Getting to know the Tampa Bay Lightning
...And how worried Bolts fans are right now.
[Editor's Note: We wanted to get to know the Tampa Bay Lightning a bit better, so we asked Bolts fan (and closet Wings fan) Achariya to give the Tampa Fan's perspective on the Wings' first round opponent. Enjoy!]
Last year's playoff series between the Red Wings and Lightning felt kind of great, honestly. It felt magical, because it was the meeting of Steve Yzerman's old team and his new team, and maybe (to Lightning fans) like meeting your big brother for a friendly few weeks of "this is the playoffs, kid" style hazing.
This year's run feels entirely different. Frankly, it feels like a shitty playoff run that the Bolts might not survive. Not only does the Lightning lineup feel strained at the seams right now due to the loss of a top-pair defenseman in Anton Stralman, and the team's 1C in Steven Stamkos, but a lot of stress fractures are beginning to show in a lineup that should have been well tested by last year's run.
Jon Cooper has serious trust issues
At the beginning of the season, I was asked to talk about the Bolts by The Committed Indian, in advance of our first post-SCF meeting with the Blackhawks. The editor asked me an interesting question, "What would prevent the Bolts from going one step farther this spring other than weirdness or injuries in the playoffs?" And these were my answers:
Worst case scenario: Tyler Johnson is still nursing lingering issues from the wrist he broke a few months ago, and cannot regain the scoring power that lifted Tampa over the other contenders in the Atlantic. He was Tampa's hidden sniper, lying in wait for just one careless moment from an award-winning goaltender like Price or Lundqvist to unleash his sneaky shot into the net. The season is young, but Johnson's line has been comparatively quiet, matching Tampa's third line in production. Without Johnson's touch, and without chemistry gelling with his line mates, I fear that Tampa won't be the same team it was last season.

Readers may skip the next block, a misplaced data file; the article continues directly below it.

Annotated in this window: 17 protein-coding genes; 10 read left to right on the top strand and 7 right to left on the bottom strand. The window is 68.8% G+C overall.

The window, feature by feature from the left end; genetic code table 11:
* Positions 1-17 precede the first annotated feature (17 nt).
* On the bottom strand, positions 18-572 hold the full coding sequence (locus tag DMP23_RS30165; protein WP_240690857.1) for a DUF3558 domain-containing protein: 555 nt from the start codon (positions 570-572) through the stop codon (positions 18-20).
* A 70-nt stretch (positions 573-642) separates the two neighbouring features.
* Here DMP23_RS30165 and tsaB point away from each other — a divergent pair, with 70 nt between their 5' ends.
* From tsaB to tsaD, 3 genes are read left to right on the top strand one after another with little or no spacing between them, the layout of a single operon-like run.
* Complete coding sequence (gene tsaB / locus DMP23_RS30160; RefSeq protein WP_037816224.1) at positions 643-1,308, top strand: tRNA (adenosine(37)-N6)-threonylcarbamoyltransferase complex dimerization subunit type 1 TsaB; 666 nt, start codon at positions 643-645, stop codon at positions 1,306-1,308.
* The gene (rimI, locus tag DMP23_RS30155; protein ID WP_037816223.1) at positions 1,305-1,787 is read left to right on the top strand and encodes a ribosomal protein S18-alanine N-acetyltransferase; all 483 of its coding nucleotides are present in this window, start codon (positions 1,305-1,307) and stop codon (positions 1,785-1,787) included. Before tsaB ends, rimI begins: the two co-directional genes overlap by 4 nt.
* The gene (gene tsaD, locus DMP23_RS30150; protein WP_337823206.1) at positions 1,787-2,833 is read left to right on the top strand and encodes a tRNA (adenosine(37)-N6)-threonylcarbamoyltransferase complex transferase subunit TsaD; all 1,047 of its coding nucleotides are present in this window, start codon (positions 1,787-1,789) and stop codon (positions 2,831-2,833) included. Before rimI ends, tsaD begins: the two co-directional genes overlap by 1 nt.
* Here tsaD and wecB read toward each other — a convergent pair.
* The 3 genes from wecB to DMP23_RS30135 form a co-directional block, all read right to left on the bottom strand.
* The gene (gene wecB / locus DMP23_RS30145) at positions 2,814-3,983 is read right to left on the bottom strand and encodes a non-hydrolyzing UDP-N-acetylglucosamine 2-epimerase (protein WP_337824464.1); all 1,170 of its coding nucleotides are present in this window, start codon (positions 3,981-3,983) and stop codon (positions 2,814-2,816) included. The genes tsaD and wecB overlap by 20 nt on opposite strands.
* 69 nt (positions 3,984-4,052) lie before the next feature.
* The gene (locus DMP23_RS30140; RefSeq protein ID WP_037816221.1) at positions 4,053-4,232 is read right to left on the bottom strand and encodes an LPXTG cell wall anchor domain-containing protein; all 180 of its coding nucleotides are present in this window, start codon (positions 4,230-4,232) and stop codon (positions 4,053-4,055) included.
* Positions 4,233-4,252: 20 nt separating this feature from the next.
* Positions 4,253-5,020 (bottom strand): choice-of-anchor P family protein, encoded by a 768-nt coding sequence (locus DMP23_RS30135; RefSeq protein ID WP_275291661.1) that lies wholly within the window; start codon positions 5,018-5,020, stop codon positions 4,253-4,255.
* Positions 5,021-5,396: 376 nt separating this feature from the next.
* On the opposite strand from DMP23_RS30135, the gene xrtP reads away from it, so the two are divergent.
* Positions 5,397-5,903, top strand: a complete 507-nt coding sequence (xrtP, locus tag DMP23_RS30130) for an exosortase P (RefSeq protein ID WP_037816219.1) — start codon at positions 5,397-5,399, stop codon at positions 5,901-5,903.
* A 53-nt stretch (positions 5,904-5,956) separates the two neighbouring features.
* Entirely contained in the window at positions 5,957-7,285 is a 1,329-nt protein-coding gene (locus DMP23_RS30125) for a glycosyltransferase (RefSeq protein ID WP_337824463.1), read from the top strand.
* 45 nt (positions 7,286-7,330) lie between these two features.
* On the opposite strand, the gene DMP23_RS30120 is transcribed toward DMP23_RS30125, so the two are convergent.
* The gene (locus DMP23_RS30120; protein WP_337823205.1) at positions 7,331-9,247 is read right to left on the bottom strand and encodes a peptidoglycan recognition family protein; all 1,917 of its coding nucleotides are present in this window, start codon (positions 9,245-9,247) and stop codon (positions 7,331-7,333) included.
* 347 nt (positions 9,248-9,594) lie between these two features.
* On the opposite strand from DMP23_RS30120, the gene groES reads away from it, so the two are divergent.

More worst case: Bishop gets so worn out because Cooper is afraid of starting Vasilevskiy that he gives up five goals every game, like he did against the Predators earlier this week.
Uber-worst case: We've seen the extent of Cooper's ability to coach, and it's not quite good enough. He's stopped evolving.
Two out of three of my predictions became real. Ben Bishop, on the other hand, deserves a Vezina look for carrying a hurt team on his back into playoffs.
Yes, Tyler Johnson was nursing injuries. His wrist was still healing for most of the season, and didn't really show signs of getting better until after the All-Star break. Now he's been concussed, thanks, Canadiens. But that in itself isn't the terrible part. The terrible part emerges from my "Uber-worst case" scenario: Jon Cooper is a pretty good coach with good systems who relies far, far, far too heavily on a few favorite players to carry out his on-ice plans.